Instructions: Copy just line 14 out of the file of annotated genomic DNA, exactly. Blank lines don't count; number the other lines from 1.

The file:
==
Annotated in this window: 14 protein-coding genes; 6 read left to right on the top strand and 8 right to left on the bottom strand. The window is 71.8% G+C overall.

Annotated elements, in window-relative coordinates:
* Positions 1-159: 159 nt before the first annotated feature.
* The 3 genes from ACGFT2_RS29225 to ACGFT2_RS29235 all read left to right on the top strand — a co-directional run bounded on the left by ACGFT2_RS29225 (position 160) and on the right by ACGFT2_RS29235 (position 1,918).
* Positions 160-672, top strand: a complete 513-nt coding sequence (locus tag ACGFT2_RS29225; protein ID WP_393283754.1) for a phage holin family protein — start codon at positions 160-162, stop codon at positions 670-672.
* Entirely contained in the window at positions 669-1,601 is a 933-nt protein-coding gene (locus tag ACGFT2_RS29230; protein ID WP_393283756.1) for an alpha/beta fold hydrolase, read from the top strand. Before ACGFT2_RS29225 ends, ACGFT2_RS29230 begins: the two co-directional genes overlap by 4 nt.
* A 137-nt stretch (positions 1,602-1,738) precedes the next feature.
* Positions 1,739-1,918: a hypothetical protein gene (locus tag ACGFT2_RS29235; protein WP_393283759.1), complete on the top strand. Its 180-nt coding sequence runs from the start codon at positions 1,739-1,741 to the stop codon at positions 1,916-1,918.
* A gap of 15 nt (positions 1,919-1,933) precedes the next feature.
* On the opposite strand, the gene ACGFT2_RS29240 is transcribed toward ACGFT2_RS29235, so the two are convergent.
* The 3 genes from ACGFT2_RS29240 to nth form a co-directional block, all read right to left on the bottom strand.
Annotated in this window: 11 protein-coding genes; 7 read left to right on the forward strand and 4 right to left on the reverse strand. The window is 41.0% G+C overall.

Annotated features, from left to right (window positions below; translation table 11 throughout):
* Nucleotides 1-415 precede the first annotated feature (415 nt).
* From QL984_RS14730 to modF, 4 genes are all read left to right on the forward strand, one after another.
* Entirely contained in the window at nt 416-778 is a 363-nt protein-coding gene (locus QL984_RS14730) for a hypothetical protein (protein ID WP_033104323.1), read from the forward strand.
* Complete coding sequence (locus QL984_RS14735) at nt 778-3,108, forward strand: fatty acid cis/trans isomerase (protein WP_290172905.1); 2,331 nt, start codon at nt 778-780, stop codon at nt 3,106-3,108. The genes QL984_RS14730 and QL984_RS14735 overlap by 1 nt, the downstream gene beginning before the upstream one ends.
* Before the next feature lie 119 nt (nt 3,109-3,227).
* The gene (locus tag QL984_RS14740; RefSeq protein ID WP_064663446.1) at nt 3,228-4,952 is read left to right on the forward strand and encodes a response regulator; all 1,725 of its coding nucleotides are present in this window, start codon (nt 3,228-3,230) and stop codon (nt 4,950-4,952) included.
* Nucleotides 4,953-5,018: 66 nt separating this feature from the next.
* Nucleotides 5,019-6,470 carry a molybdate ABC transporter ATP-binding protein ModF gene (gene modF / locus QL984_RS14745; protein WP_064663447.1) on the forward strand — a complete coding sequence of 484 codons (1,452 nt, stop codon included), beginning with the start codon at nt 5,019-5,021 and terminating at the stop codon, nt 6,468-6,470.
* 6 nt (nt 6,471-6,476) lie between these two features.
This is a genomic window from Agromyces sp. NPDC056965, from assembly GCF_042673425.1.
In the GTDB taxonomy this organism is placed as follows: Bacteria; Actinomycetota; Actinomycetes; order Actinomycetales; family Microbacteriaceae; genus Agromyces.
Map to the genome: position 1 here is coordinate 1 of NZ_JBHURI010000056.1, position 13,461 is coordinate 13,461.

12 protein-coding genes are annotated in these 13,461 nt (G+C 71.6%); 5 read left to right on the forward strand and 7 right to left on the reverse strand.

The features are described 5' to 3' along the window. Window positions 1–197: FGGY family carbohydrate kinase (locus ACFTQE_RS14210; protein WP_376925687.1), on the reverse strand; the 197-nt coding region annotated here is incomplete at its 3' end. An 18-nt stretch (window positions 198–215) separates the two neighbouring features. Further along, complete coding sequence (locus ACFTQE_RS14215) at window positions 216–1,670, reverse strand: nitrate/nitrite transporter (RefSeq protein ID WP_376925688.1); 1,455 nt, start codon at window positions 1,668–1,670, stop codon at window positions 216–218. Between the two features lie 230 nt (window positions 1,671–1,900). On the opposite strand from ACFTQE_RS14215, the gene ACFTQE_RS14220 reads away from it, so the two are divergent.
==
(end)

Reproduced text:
* Nucleotides 1-415 precede the first annotated feature (415 nt).